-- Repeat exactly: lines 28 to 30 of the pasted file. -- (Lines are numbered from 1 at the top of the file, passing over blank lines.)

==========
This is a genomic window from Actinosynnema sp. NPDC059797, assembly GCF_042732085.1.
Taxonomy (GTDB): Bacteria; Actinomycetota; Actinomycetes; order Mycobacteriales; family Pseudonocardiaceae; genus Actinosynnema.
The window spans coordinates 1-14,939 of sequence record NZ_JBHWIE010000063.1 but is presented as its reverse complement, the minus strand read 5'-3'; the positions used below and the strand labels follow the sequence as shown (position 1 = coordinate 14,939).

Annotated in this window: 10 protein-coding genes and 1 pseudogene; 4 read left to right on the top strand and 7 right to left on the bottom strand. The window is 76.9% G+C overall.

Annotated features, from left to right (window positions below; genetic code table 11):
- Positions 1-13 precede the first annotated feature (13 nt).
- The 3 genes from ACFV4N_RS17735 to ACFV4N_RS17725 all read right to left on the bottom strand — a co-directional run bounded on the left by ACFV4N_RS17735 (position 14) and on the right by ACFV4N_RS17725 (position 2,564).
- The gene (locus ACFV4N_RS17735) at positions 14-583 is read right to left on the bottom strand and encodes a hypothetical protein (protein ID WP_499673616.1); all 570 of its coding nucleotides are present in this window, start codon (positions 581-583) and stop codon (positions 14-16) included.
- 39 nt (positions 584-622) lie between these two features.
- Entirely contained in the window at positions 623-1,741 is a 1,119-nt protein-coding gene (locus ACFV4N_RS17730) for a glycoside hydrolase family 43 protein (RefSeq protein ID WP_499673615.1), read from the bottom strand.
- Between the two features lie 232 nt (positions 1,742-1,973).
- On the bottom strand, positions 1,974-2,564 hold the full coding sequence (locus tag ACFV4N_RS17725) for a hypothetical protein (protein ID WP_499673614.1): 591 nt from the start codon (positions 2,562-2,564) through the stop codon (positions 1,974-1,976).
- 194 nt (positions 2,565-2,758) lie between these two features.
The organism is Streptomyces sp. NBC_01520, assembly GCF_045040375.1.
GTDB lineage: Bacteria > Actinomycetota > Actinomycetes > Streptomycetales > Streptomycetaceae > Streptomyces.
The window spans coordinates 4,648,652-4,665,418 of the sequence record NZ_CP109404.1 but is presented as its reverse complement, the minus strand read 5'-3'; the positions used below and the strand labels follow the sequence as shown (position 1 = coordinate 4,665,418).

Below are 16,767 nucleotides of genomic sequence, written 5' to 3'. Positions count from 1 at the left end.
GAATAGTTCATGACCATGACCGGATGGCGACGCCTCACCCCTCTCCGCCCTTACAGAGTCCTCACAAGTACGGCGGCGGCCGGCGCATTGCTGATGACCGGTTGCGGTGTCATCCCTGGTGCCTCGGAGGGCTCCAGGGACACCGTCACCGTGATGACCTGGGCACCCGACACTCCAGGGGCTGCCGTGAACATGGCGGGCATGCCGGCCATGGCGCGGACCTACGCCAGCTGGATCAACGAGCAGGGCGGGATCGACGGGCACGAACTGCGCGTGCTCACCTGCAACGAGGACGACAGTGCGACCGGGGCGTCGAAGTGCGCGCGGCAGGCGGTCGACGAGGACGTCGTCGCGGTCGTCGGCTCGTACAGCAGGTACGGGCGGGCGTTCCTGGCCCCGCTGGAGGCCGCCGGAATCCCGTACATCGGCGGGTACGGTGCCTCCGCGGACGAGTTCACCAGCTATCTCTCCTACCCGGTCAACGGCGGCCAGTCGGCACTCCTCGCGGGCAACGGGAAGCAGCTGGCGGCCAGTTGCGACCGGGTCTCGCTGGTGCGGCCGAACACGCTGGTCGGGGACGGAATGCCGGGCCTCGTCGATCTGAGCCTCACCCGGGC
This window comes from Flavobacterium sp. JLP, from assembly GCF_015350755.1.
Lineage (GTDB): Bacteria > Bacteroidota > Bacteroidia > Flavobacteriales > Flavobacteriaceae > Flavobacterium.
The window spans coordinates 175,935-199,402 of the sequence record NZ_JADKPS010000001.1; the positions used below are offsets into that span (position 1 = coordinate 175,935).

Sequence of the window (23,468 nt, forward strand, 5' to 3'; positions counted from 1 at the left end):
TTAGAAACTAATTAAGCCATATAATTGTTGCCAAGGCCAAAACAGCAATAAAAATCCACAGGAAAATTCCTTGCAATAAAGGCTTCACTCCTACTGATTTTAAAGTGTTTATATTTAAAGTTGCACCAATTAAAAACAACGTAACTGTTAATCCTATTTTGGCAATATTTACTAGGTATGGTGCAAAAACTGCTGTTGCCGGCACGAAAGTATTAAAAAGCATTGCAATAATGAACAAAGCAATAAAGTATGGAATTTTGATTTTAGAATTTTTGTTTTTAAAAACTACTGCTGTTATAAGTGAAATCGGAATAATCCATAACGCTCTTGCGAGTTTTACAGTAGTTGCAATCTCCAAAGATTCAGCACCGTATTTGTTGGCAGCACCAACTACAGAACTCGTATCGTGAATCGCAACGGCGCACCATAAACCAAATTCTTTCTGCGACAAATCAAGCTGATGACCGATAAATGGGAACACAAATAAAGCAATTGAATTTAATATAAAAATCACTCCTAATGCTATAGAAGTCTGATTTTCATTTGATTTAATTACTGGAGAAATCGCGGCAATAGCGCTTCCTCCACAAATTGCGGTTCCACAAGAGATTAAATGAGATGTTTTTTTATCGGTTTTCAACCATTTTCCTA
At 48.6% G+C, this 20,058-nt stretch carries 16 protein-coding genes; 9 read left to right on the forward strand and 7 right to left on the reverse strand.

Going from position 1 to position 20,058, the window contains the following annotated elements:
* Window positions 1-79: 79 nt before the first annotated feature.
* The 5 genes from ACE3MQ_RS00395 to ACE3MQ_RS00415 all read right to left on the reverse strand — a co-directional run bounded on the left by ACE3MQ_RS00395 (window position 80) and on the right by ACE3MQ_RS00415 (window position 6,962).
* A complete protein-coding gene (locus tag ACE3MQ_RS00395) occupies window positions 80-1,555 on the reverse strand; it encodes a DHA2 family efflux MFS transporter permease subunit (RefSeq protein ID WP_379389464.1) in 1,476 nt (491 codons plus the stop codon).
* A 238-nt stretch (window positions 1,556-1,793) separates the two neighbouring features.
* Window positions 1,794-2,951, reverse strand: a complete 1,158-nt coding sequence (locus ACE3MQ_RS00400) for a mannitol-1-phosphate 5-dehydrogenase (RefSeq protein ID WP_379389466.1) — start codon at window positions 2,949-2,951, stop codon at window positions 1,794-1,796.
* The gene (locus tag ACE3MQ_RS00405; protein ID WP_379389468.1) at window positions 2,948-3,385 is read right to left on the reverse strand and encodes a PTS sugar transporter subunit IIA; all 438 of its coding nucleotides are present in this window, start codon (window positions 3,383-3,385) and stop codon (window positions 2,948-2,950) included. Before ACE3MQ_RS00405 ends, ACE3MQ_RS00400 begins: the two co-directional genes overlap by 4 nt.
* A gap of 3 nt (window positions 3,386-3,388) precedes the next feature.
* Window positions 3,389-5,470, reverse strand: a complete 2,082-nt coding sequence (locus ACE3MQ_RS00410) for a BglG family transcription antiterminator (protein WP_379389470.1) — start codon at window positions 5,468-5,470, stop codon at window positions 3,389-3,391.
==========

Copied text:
* A complete protein-coding gene (locus tag ACE3MQ_RS00395) occupies window positions 80-1,555 on the reverse strand; it encodes a DHA2 family efflux MFS transporter permease subunit (RefSeq protein ID WP_379389464.1) in 1,476 nt (491 codons plus the stop codon).
* A 238-nt stretch (window positions 1,556-1,793) separates the two neighbouring features.
* Window positions 1,794-2,951, reverse strand: a complete 1,158-nt coding sequence (locus ACE3MQ_RS00400) for a mannitol-1-phosphate 5-dehydrogenase (RefSeq protein ID WP_379389466.1) — start codon at window positions 2,949-2,951, stop codon at window positions 1,794-1,796.